Program has support - of founder
By REBECCA CATALANELLO
Published April 18, 2007
TALLAHASSEE - State Sen. Gary Siplin's anger shocked the normally congenial process.
The target of Siplin's fury, Tom Pelham, was expected to breeze through Senate confirmation as head of the Department of Community Affairs.
But Siplin wouldn't drop this. He was incensed that the state canceled funding to a program that gave summer jobs to kids from around his Orlando district. After two meetings with Pelham, Siplin used the public hearing last week to criticize the in-coming secretary's response as lackluster.
"Can you tell this body what gives you the power to change your mind when this body gave you instruction over how this money should be spent?" Siplin asked Pelham from his seat on the Senate Committee on Community Affairs.
Pelham, on the defensive, pointed out all this transpired before his appointment by the governor Jan. 8. The committee delayed voting on his confirmation until today.
But here's what Siplin didn't say in that heated moment: He didn't explain that he founded the program in question, Professional Opportunities Program, or POPS, in 2001, securing state funding two years later. He didn't say that his childhood friend runs the organization.
And he didn't say his law firm and Senate office were among the companies that employed POPS kids during the summer for $7 an hour, a wage paid by the state.
Siplin did not respond to several requests for an interview this week.
Sen. Tony Hill, D-Jacksonville, a POPS advocate, said he sees no inherent conflict of interest in Siplin turning to the POPS program to help with summer staffing at his law office. "That's what the program is about - trying to get kids to see professionals at work," Hill said.
But Ben Wilcox, director of Common Cause Florida, a political watchdog, is more ambivalent. On one hand, Siplin is supporting a program that gives students exposure to a professional workplace environment. It's hard to object to that.
"On the other side of the coin," Wilcox said, "the perception is that he created a program that uses state money to fund free employees for his office. ... If you're trying to avoid conflicts of interest, you try to avoid appearances of conflicts of interest as well."
Senate President Ken Pruitt said he would defer to the state Ethics Commission, which reviews matters only when a complaint is filed.
Siplin is no stranger to allegations of using his office for personal gain. He is currently appealing a felony conviction on an unrelated charge that he used tax dollars to pay staffers on his 2004 re-election campaign.
"This is a regular course of business (for him)," said Ken Lewis, the Orange County prosecutor who led the case against Siplin. Lewis said he would "love" to look into POPS.
The POPS program hit a critical moment last summer. In fiscal 2004 and 2005 the legislature appropriated $400,000 in its budget for a program that fit POPS's description: "community-based outreach programs for inner-city high schools to promote higher graduation rates, higher attendance rates, dropout prevention and a decrease in juvenile crimes."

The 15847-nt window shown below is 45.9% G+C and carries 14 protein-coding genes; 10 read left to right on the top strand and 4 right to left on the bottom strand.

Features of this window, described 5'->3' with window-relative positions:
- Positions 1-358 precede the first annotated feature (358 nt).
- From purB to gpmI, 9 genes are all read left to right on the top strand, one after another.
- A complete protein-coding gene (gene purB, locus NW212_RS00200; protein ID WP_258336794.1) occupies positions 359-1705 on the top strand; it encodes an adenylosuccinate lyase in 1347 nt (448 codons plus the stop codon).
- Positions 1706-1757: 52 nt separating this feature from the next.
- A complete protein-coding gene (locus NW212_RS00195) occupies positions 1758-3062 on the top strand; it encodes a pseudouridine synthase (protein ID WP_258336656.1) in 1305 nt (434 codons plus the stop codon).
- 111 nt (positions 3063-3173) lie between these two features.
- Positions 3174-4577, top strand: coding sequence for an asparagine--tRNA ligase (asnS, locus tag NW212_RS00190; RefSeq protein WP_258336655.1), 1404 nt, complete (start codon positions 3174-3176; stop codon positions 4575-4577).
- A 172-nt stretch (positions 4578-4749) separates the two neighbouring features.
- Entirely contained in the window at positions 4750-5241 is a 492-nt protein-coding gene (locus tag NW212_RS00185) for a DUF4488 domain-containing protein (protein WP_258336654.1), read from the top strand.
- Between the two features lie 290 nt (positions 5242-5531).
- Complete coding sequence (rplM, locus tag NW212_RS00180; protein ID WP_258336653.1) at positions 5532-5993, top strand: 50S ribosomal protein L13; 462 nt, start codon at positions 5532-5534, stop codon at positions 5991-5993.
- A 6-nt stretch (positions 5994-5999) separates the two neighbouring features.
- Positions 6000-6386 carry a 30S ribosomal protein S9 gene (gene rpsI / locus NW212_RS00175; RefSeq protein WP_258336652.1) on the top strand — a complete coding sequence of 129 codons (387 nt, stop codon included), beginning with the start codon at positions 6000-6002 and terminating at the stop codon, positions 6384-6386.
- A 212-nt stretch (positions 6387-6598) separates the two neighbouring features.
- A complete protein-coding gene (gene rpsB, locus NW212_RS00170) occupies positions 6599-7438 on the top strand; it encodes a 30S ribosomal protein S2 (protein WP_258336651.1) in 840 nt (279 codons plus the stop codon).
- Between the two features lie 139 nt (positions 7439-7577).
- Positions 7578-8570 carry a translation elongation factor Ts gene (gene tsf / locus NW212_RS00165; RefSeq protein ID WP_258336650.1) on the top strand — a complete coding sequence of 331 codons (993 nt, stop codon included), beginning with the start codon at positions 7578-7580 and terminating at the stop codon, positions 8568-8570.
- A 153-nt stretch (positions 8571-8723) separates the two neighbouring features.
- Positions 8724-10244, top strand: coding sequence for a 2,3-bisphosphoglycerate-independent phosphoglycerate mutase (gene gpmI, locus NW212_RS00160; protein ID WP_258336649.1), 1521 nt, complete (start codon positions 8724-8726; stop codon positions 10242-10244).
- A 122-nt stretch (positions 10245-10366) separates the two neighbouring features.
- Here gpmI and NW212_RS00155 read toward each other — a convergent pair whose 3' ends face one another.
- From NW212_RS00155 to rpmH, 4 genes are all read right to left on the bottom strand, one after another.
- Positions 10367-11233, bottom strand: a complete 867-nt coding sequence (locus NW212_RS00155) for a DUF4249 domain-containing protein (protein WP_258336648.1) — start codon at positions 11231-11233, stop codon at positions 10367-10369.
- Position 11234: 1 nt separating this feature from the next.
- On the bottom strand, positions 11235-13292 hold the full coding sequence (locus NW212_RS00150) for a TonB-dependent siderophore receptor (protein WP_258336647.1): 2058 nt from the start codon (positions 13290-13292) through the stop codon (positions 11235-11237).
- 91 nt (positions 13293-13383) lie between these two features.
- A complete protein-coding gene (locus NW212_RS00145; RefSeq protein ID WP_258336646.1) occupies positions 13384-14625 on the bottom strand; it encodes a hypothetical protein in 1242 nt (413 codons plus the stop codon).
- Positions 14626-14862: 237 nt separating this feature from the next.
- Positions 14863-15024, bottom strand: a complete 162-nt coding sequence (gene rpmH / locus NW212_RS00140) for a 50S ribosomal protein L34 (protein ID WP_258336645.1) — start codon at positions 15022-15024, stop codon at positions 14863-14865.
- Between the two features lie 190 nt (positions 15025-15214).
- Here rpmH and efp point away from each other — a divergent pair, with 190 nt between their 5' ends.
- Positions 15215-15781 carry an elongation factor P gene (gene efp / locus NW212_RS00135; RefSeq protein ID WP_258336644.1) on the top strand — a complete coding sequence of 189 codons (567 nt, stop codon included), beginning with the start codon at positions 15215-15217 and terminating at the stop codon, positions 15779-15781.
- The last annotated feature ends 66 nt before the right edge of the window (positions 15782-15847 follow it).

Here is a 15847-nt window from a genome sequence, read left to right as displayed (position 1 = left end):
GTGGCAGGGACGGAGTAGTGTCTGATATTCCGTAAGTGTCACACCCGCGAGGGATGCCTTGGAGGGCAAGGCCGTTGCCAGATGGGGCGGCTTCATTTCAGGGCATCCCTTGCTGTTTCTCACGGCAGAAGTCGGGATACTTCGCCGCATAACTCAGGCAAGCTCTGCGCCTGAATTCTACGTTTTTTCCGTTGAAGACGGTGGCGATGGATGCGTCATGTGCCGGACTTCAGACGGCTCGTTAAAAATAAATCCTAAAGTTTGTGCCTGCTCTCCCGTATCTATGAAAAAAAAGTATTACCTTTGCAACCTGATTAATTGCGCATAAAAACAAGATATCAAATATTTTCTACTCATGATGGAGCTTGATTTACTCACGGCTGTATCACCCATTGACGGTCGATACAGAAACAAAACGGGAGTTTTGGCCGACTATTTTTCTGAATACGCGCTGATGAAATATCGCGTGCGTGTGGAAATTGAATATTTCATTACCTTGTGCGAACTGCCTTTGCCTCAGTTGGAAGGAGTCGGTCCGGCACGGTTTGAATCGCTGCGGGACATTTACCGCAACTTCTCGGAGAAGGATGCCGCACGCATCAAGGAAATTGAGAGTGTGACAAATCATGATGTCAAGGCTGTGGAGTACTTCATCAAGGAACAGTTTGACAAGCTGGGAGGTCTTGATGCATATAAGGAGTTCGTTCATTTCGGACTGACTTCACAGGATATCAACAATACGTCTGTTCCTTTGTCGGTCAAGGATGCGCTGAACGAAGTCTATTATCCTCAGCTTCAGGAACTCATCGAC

But as the program began planning for the summer 2006 program, Esrone McDaniels, DCA's new director of the Office of Urban Opportunity, discovered what he described as numerous inconsistencies in the Orlando program's budget. Spending was not well-documented.
Instead of sending POPS the $400,000 it had received in prior budgets, DCA decided to send only $150,000. In addition, McDaniels said POPS got only half of that money to start. The remaining $75,000 would be released only after POPS provided records showing how it had spent the initial payment.
McDaniels said POPS failed. A resulting audit by DCA's inspector general showed the program turned in time sheets for more than 185 students, when DCA had approved hiring only 22.
In week four of last year's summer program, with more than 100 teenagers employed by at least 82 companies and public agencies, POPS announced to its students it would be pulling the plug.
To this day, dozens of students have not been paid for the last two weeks they worked. The state has promised it will pay for it another way.
"Before that happened, I liked the job," said Antionette Tillman, 17, who worked in Siplin's law office last summer, answering phones, typing and assisting Siplin's wife. "But if I didn't get paid for it, why did I do it?"
Tillman says she got a W-2 showing she received wages she never did.
A similar program
POPS board chairman Walter Hawkins, a childhood buddy of Siplin's who said both he and the senator benefited from a similar professional jobs program when they were young, blames the program's demise on a misunderstanding.
Hawkins says the reason kids were not paid is because the state decided to withhold the rest of its funding. But McDaniels says even if POPS hired more students than the contract allowed for, the $75,000 it sent should have covered payroll for all the students for the period in question.
DCA is gearing up to provide a program similar to POPS on a statewide level, extended to 200 students in 20 communities at a cost of $2,500 per student.
Pelham's confirmation is likely to be approved in the Senate committee today. Hill will vote for him, though he still wants DCA to preserve Siplin's POPS program rather than replace it.
"They haven't stopped any other members' programs from going through," Hill said. "And they shouldn't stop this one."
Times researcher John Martin contributed to this report.
State Sen. Gary Siplin, D-Orlando
Family: Married, four children
Political: Elected to the Florida Senate in 2002 after two years in the state House
[Last modified April 18, 2007, 02:20:06]
[an error occurred while processing this directive]